Tuesday, December 10, 2019

Dracula for Doctors, by Fiona Subotsky

This fascinating new book on the medical context of Bram Stoker's 1897 novel Dracula is by Fiona Subotsky - a retired professor of psychiatry and the widow of Milton Subotsky, producer of the Amicus horror films. I've just submitted a review so shall not detail my thoughts on it here, but here's a note to self for something to look into:
"In 1871 [Henry Maudsley] admitted to Lawn House, his small private asylum, a woman called Louisa Lowe whose spiritualistic conversion had led her to 'Passive Writing' in order to communicate with a spirit. Her clergyman spouse was far from keen to have her released, and Maudsley seems to have colluded with this - partly on the grounds that she was threatening to divorce her husband. The latter, however, overplayed his hand and attempted to get hold of his wife's money through a Chancery suit. Maudsley, possibly to avoid the necessary legal review, had Mrs Lowe removed to a different asylum, from which she was very shortly released." (Dracula for Doctors, p. 154)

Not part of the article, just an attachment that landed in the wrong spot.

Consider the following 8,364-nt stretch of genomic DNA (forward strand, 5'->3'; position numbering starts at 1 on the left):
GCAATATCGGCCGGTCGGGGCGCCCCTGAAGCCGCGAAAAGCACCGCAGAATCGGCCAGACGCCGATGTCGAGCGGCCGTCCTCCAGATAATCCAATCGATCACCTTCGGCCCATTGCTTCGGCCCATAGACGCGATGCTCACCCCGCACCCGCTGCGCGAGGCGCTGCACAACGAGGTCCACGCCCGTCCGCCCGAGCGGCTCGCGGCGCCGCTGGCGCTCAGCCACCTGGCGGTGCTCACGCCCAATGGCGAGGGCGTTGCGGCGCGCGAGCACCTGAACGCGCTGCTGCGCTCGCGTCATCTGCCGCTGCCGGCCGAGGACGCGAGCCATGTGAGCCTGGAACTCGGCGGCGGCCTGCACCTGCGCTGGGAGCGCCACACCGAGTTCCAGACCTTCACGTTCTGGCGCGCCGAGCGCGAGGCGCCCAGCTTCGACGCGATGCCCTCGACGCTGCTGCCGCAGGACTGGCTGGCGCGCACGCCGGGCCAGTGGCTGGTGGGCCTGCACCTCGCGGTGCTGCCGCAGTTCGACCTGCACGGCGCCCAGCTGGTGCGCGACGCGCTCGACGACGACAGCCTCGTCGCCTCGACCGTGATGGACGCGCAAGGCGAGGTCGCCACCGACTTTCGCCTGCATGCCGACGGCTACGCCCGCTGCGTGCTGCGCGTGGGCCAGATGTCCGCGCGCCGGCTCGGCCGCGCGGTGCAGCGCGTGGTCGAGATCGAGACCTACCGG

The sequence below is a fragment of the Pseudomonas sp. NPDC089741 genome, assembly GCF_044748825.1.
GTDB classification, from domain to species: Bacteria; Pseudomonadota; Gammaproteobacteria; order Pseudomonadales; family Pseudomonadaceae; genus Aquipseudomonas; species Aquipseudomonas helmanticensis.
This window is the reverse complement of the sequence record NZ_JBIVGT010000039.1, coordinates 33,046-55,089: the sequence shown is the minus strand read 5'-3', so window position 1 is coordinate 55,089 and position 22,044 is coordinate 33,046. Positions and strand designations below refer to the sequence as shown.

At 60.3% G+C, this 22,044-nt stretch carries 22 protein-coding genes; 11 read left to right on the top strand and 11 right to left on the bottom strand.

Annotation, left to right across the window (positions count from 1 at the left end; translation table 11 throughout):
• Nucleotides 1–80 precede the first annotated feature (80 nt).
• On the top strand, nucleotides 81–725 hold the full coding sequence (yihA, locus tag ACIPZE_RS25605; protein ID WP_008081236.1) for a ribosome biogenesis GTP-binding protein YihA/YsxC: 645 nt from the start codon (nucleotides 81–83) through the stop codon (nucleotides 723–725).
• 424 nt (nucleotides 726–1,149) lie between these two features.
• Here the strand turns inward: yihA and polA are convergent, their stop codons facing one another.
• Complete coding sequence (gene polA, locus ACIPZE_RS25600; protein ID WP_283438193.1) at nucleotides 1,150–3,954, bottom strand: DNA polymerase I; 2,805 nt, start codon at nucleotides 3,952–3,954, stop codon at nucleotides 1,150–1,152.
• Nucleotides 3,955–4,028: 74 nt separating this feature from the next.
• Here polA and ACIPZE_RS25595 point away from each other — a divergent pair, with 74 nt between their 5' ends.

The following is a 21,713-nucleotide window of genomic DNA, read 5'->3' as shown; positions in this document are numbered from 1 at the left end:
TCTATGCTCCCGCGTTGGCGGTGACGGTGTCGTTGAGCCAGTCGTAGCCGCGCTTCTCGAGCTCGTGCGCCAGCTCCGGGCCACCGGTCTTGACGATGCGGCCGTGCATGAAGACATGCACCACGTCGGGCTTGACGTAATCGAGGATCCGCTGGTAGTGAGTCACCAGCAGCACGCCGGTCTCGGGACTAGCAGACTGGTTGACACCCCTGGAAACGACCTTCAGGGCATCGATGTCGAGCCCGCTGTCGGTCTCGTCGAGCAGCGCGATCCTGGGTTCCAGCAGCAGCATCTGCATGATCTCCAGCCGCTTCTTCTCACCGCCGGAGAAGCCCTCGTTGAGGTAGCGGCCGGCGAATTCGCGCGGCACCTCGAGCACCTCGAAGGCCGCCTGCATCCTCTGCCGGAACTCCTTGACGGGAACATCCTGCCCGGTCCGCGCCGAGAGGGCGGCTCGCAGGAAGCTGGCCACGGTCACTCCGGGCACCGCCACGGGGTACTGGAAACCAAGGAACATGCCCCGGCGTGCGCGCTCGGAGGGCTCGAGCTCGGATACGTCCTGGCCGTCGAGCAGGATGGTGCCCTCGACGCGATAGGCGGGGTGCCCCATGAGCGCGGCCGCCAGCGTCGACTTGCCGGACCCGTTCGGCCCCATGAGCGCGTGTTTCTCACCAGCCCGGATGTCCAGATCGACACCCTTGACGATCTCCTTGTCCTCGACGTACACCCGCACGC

She then attempted to sue the Lunacy Commission and when that failed became active in the Lunacy Law Reform Association, in 1877 getting Maudsley and others involved in her case questioned by a Select Committee. Louisa then helped Mrs Georgina Weldon escape from an asylum and, in 1884, successfully sued the doctor who'd incarcerated her.

This, and accounts of Louisa's shocking treatment in the asylum itself, are apparently detailed in her book The Bastilles of England (1883).

No comments: